6. On Thursday, following the heels of the CPI release, the Producer Price Index (PPI) data was released. In June, the PPI rose by 11.3% from just one year ago, just a hair off March’s record 11.6% reading. Excluding volatile food and energy costs, the so-called core PPI was up 6.4% for the year. On a monthly basis, the gain in the PPI was 0.3%, which was below market expectations for a 0.5% increase.
7. According to recent data, there is over $31 billion in trade either “rail-landlocked” or stuck riding at anchor off U.S. coasts. There is also a potential rail strike brewing that could begin as early as Monday if the Biden administration does not intervene. According to MarineTraffic, which monitors shipping for U.S. port cities, there are around 460,000 twenty-foot “container equivalent units” (TEUs) loaded on vessels that are still anchored off the East Coast of the U.S., and 180,000 TEUs on ships off of West Coast ports, as of July 13. A rail strike in the U.S. could mean that those shipping containers will remain moored off the coasts since many of them leave U.S. port cities by rail after they are unloaded from their host container ships.
8. U.S. retail sales data for June was also released this week and came in slightly better than expected. Sales rose 1% in June, which was slightly better than the 0.9% climb that markets expected. Despite the increase, when adjusted for inflation, which increased by 1.3% for the month, the net retail sales figure realistically came in negative. The largest contributors to retail sales were gas stations, online sales, and bars and restaurants – all of which have been steadily increasing their prices to try to keep up with inflation.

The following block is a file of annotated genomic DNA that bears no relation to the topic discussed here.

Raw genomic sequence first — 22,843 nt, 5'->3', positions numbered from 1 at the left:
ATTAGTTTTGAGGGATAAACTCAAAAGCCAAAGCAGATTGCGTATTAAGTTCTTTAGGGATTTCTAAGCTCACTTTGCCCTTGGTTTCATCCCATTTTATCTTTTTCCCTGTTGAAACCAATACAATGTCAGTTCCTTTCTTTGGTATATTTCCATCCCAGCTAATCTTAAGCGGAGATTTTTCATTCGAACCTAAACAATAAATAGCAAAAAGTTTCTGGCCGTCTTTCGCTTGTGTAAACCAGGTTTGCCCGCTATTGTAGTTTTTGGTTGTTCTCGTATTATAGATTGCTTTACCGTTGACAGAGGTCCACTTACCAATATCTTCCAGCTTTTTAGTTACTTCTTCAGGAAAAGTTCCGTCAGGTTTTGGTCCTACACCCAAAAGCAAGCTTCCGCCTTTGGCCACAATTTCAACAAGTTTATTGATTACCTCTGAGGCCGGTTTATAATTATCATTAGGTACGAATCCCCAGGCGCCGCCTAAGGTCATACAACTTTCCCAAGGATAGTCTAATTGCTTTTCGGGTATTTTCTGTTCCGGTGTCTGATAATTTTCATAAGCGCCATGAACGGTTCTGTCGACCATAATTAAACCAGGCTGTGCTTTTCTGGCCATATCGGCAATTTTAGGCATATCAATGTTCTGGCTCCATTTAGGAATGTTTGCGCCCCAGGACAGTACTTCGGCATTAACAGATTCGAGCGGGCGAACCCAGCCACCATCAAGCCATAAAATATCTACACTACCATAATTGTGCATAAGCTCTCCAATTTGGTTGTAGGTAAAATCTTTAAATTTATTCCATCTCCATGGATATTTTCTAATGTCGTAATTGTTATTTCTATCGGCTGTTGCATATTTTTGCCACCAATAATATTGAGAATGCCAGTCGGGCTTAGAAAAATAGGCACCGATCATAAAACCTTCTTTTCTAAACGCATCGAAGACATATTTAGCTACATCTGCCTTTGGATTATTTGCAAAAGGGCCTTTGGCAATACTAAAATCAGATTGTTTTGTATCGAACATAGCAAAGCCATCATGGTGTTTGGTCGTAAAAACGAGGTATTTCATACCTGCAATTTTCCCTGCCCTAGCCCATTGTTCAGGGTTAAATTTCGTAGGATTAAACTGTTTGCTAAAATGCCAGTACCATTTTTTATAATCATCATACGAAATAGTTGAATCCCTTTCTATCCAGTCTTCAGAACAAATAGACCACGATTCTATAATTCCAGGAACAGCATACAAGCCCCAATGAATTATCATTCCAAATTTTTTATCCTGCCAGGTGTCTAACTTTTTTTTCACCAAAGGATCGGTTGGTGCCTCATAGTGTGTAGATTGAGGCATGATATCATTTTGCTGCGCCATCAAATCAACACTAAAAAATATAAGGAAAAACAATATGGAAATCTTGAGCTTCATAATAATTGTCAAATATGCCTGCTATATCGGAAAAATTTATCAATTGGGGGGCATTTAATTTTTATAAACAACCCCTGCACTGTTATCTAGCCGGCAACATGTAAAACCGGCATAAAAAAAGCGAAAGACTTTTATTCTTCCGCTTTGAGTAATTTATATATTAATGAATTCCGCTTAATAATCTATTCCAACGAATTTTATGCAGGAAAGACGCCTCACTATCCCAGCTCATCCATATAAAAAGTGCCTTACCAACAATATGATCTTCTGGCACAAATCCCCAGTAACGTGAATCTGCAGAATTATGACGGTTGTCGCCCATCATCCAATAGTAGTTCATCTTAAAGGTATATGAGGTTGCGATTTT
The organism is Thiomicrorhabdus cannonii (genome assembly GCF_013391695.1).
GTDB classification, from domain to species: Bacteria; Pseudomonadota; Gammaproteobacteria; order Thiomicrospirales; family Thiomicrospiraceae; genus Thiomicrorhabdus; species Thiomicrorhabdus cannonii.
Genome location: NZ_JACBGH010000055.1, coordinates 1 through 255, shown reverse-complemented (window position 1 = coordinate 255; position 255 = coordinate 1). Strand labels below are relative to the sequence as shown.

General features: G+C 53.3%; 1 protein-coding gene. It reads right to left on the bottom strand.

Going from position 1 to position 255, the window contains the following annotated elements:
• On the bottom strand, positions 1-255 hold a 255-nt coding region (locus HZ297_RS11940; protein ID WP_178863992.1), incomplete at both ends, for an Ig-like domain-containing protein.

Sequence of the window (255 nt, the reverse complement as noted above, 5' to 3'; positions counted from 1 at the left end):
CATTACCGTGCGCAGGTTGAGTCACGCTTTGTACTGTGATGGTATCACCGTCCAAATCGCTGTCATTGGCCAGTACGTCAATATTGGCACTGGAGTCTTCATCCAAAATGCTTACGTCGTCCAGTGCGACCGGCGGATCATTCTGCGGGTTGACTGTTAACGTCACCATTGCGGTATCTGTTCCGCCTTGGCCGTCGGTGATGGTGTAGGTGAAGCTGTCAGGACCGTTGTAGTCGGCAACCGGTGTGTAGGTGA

9. On Thursday, Italian Prime Minister Mario Draghi announced that he would tender his resignation after one of the political parties in his ruling coalition refused to participate in a confidence vote earlier in the day. Later that day, Italian President Sergio Mattarella refused to accept that resignation and asked Draghi to address Parliament to “get a clear picture” of the political situation. The move means that Draghi, the former head of the European Central Bank will have to go back to Italy’s Parliament to hold a vote of confidence in the coalition government itself.
10. Oil remained volatile this week but the overall trend was to the downward side. On Friday, after declining for the week, oil jumped 2.5% after a U.S. official told Reuters that no immediate output boost from Saudi Arabia was expected. The news led analysts and investors alike to speculate that OPEC, without the additional supplies from Russia, may not have the room to ramp up its crude production by any significant amount. Brent crude futures settled up 2.5% on Friday at $101.60 per barrel, while West Texas Intermediate crude also rose 2.5% on Friday to settle at $98.16.
11. The euro steadily declined against the U.S. dollar for the first full day of trading this week, but paused on Tuesday and drifted mostly sideways throughout much of the week. On Wednesday the euro blipped higher, but quickly lost momentum and returned back to the narrow band it had traded in most of the week. On Thursday the euro touched its lows for the week, but again quickly returned to its narrow trading band. Friday saw the euro start an upward climb, but it did not gain enough momentum to return to positive territory. The euro will finish out the week slightly to the downside against the U.S. dollar.